SLC10A2 Membrane Protein Introduction

Introduction of SLC10A2

SLC10A2 is a gene that in humans encodes the bile acid: a sodium symporter known as the apical sodium–bile acid transporter (ASBT) or as the ileal bile acid transporter (IBAT). It is highly expressed in the ileum, where it is found on the brush border membrane of enterocytes. It takes the responsibility to mediate the initial uptake of particularly conjugated bile acids, from the intestine as part of their enterohepatic circulation. Several medications to inhibit IBAT are under development. They include elobixibat, one situation under development for the treatment of constipation and irritable bowel syndrome, and volixibat, another situation under development for the treatment of nonalcoholic steatohepatitis.

Basic Information of SLC10A2
Protein Name Ileal sodium/bile acid cotransporte
Gene Name SLC10A2
Aliases Apical sodium-dependent bile acid transporter(ASBT), Ileal Na(+)/bile acid cotransporter, Ileal sodium-dependent bile acid transporter(IBAT, ISBT), Solute carrier family 10 member 2
Organism Homo sapiens (Human)
UniProt ID Q12908
Transmembrane Times 7
Length (aa) 348

Function of SLC10A2 Membrane Protein

SLC10A2 plays a vital role in the sodium-dependent reabsorption of bile acids from the lumen in the small intestine and in cholesterol metabolism. It also takes part in bile acid:sodium symporter activity and bile acid and bile salt transport. As a member of the bile acid-Na(+) symporter (bass) family, it plays a role in recycling of bile acids and salts in vivo.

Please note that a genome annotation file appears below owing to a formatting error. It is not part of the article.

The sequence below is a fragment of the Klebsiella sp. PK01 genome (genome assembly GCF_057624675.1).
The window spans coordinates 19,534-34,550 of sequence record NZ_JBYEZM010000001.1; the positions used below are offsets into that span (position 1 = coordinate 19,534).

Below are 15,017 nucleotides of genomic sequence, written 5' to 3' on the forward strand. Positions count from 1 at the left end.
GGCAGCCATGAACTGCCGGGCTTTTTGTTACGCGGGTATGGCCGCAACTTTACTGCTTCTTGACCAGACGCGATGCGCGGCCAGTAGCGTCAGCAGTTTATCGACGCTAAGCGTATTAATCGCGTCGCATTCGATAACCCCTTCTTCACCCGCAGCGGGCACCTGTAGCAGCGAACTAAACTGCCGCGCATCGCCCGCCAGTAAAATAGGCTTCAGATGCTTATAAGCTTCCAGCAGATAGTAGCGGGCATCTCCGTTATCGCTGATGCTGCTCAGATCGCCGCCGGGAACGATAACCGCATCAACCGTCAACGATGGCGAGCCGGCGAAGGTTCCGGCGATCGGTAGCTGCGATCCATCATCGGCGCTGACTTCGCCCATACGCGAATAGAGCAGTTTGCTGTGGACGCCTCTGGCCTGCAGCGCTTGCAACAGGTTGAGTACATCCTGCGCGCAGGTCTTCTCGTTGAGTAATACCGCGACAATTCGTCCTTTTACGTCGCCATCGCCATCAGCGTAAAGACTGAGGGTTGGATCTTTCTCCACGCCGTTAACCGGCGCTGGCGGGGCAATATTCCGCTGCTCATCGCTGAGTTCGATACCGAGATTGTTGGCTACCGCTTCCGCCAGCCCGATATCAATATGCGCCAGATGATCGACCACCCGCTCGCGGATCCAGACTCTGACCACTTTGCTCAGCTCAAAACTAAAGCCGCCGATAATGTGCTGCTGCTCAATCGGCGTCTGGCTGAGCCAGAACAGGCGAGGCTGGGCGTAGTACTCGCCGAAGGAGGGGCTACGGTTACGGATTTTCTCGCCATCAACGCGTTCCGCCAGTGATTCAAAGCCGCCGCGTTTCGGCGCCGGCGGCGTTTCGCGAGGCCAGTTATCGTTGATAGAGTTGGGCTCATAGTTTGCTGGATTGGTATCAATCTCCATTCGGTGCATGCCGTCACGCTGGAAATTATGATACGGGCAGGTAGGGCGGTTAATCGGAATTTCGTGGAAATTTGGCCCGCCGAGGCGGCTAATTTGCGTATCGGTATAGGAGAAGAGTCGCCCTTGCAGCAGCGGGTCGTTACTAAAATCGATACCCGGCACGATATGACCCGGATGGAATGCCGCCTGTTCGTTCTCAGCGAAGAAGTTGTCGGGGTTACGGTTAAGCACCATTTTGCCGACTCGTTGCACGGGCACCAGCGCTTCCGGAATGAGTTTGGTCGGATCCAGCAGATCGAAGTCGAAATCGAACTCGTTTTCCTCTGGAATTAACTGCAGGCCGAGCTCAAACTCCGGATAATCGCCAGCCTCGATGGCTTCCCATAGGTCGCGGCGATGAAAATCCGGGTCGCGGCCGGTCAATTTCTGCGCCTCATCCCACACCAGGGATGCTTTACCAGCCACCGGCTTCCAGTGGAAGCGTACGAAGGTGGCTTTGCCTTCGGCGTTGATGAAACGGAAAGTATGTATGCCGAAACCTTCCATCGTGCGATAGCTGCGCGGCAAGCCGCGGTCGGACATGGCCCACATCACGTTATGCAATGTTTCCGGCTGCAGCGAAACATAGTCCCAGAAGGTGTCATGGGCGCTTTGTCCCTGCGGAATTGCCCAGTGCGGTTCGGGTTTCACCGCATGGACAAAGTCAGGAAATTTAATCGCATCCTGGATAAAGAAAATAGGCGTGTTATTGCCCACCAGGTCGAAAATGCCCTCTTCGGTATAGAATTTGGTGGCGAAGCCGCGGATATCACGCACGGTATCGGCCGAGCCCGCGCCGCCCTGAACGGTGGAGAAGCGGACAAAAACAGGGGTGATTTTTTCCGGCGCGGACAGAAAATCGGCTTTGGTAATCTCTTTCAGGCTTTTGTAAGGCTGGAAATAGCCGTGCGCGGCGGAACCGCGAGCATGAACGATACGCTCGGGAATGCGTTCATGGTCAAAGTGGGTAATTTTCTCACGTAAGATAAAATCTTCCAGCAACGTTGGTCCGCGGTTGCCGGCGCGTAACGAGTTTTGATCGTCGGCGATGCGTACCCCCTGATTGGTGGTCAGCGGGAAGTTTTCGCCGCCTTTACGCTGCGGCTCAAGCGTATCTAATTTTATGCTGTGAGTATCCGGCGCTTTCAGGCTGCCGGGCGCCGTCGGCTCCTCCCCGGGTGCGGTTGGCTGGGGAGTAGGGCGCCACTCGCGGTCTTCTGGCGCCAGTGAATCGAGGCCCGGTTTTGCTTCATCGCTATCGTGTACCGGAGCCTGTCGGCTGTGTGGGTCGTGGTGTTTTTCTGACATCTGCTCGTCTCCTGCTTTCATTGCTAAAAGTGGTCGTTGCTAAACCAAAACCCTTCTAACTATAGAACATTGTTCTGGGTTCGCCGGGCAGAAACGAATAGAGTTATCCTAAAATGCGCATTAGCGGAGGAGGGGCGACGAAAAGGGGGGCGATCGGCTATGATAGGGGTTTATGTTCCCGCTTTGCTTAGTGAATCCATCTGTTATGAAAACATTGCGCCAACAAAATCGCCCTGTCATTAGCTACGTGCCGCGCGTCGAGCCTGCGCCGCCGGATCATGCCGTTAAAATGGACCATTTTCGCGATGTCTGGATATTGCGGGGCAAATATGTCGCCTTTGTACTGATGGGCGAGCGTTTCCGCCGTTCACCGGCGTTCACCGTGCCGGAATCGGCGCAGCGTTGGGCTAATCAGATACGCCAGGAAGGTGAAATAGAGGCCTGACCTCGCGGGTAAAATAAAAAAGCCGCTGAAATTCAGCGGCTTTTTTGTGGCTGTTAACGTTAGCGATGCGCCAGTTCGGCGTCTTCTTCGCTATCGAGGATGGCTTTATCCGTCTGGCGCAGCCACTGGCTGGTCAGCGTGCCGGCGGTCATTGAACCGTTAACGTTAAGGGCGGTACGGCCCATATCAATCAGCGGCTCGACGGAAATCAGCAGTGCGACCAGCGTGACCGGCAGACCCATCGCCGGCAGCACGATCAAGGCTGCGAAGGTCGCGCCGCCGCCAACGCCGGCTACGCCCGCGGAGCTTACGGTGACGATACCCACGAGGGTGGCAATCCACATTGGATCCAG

Proposed mechanisms for enterobacteria-mediated regulation of hepatobiliary bile acid levels. Fig.1 Proposed mechanisms for enterobacteria-mediated regulation of hepatobiliary bile acid levels. (Miyata, 2011)

Application of SLC10A2 Membrane Protein in Literature

  1. Lionarons D.A. Evolution of substrate specificity for the bile salt transporter ASBT (SLC10A2). J Lipid Res. 2012, 53(8):1535-42. PubMed ID: 22669917

    This article shows that human ASBT demonstrates high affinity for all three bile salt types. These findings suggest that ASBT changes from the earliest vertebrates by gaining affinity for modern bile salts while retaining affinity for older bile salts. This indicates that the bile salt enterohepatic circulation is conserved throughout vertebrate evolution at the same time.

  2. Lundåsen T., et al. Inhibition of intestinal bile acid transporter Slc10a2 improves triglyceride metabolism and normalizes elevated plasma glucose levels in mice. PLoS One. 2012, 7(5):e37787. PubMed ID: 22662222

    This article shows that inhibition of Slc10a2 in diabetic ob/ob mice can reduce serum glucose, insulin and TGs, as well as hepatic mRNA levels of Srebp1c. Moreover, those of Mek1/2-Erk1/2 and Akt are restrained after treatment of ob/ob mice with the Slc10a2 inhibitor.

  3. Khantwal C.M., et al. Cytosolic half of transmembrane domain IV of the human bile acid transporter hASBT (SLC10A2) forms part of the substrate translocation pathway. Biochemistry. 2008, 47(12):3606-14. PubMed ID: 18311924